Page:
Church abuse survivors have resigned themselves to being excluded from the upcoming Royal Commission of Inquiry.
The public consultation period about how the inquiry should run wrapped up a week ago and its chair Sir Anand Satyanand has begun going through the 300 submissions.
"At this stage I have not formed any final views or recommendations," he said in a statement last night.
However, Liz Tonks of the Network of Survivors of Faith-based Institutional Abuse said she got a very different impression from meeting with Sir Anand.
"I asked him who he had received submissions from when he suggested there wasn't anyone else except us asking for all survivors to be included," she said.
"I asked him had they been proactive in the inquiry and approached other churches, had they considered approaching sportsclubs. His response to that was that he didn't see it as his job, that the inquiry was public and people knew they could make submissions."
The commission launched a major public awareness campaign at the start of April, two months into the three-month public consultation period on the inquiry's terms of reference which closed last week.
Ms Tonks said her group had trouble getting to see Sir Anand, but he said he had met a wide range of people and groups and canvassed many issues.
"The issues have involved things like clarity of expression, appropriate placement of the Treaty of Waitangi, coverage of Pacific people as well as Māori, and as well the matter of a parallel inquiry financed by the Churches," he said.
That last issue came up, he said, when he met the leaders of the Catholic Church and Anglican Church in March.
The Anglicans subsequently issued a public submission and letter to Sir Anand and the Prime Minister, in which the Church dismissed a parallel church-led inquiry, arguing it would have less standing and less restorative benefit.
In late April however, Sir Anand told Newshub he had raised the prospect of such an inquiry with them.
"That the churches could use their combined resources to mount a commission of their own and deal with issues in a tailormade fashion," he said.
Ms Tonks said that when she raised the Anglican submission, it appeared Sir Anand did not know the church had opposed a parallel inquiry.
Bill Kilgallon, who led the New Zealand Catholics' response to clerical child abuse until February when he retired, and was on a Vatican commission on the same subject, also made a submission.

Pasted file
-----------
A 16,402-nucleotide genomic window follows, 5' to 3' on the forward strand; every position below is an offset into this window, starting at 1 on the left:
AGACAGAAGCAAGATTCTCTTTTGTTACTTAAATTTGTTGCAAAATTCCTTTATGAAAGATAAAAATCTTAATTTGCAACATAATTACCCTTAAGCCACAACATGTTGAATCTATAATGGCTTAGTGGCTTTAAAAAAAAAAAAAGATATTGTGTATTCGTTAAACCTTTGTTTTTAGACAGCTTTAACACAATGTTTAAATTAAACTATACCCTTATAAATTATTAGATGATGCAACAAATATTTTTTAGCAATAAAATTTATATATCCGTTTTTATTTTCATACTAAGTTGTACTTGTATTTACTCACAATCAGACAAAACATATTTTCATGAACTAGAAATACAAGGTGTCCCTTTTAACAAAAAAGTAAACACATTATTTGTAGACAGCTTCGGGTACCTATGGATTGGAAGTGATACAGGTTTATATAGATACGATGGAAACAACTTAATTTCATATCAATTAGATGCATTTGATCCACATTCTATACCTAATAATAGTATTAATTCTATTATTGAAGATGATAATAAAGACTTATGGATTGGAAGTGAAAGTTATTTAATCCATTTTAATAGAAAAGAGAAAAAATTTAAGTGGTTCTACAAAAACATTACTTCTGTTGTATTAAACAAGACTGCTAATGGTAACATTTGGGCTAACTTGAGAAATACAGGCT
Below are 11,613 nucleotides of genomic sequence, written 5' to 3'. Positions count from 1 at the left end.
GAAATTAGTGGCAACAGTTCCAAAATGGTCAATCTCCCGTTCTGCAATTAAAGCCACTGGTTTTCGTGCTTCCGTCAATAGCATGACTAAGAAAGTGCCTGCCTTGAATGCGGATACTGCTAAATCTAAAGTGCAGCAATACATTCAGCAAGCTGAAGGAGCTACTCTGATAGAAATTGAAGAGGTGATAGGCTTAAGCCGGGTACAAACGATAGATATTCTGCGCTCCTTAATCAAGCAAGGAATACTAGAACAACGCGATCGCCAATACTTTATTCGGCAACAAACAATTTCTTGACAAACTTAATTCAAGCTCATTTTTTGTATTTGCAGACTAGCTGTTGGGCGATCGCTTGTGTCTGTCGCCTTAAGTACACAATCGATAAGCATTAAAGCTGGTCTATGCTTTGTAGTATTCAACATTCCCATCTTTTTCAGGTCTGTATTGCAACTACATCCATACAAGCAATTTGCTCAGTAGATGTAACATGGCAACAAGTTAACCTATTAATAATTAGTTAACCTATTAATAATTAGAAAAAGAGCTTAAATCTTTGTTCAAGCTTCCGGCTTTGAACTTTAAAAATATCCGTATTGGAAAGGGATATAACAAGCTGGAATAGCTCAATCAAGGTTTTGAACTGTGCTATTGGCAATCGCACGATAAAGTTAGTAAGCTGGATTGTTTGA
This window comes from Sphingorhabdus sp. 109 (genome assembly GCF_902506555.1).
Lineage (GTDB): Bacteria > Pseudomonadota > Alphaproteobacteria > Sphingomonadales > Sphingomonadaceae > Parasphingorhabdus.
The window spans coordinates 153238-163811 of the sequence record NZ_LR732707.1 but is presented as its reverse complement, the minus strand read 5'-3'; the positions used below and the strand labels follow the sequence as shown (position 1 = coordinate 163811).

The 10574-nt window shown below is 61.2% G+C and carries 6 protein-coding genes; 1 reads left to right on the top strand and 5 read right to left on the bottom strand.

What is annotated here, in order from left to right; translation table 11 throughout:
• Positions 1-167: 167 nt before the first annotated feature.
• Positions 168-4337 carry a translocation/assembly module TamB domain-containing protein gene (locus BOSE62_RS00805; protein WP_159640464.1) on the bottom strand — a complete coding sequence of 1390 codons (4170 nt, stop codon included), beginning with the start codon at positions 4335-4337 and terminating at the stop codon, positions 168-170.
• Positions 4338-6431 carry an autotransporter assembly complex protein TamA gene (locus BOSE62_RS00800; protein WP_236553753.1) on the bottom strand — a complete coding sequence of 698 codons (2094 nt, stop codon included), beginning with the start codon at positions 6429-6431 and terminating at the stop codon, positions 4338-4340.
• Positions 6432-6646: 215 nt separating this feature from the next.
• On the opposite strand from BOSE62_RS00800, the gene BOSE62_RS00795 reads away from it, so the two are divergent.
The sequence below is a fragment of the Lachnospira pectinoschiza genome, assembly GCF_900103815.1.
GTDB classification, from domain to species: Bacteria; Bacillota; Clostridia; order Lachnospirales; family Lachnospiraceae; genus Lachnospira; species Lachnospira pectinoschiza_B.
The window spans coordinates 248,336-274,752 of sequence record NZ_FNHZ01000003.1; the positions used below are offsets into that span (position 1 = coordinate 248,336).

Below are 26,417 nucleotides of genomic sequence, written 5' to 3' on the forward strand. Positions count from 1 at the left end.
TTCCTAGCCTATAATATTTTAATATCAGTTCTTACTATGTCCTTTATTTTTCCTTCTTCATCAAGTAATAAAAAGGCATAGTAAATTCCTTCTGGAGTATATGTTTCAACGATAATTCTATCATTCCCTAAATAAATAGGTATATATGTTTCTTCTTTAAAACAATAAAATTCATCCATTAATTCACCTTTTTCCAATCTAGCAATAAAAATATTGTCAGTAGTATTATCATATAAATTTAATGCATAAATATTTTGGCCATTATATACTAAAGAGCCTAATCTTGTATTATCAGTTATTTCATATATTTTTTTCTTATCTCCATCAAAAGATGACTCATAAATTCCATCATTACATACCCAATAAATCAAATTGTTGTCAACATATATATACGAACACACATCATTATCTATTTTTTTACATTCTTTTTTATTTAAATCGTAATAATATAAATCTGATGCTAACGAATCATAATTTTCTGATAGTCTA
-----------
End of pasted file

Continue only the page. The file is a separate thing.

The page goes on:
"Because the churches don't have any legal powers to call people to account in the way a Royal Commission can," he said, "and there's no existing structure that brings all faith institutions together to undertake such a task".
The church investigating the church was not a good look either, he said.
Mr Kilgallon said the Commission could instead look first at abuse within state institutions, then move on to non-state abuse. He said he had offered to meet with Sir Anand, but that had not eventuated.
Leo McIntyre of the Road Forward Trust, in Wellington, works with men who have been through abuse in state and church institutions, and some who have suffered both.
"The majority of people that I've spoken to would prefer to have the churches included," he said.
"If people have to compartmentalise the abuse that's happened in their lives and have some of it acknowledged and responded to, and some of it denied, then that's not helpful to people."
Sir Anand told RNZ in early April that focusing on abuse which had a state link would give a 'clarity of purpose', and expanding the inquiry would make it lengthier and much, much more costly.
In Australia there was high-profile criticism of New Zealand's plan to exclude the church.
The commission had said Sir Anand would visit Australia to get public feedback there, but he heard only from one person there, a judge who was part of Australia's inquiry into child sex abuse.
A Facebook page set up by an unnamed survivor of abuse by a Catholic brother yesterday posted a series of calls for the Prime Minister, Children's Minister and other Labour Ministers to support an expanded Royal Commission when the Cabinet considers Sir Anand's report back to it.
This included several Labour MPs who, while in opposition, showed support for a petition taken around the country by abuse survivor Grant West, who now lives in Australia.
"Create a legacy you may be proud of, not a nightmare you allowed to continue through inaction, complicity and blindness," one of the Facebook posts said.
Mr West has said he would boycott any commission that did not include the churches, even though the Prime Minister said any survivor from state or non-state can tell their story at the commission.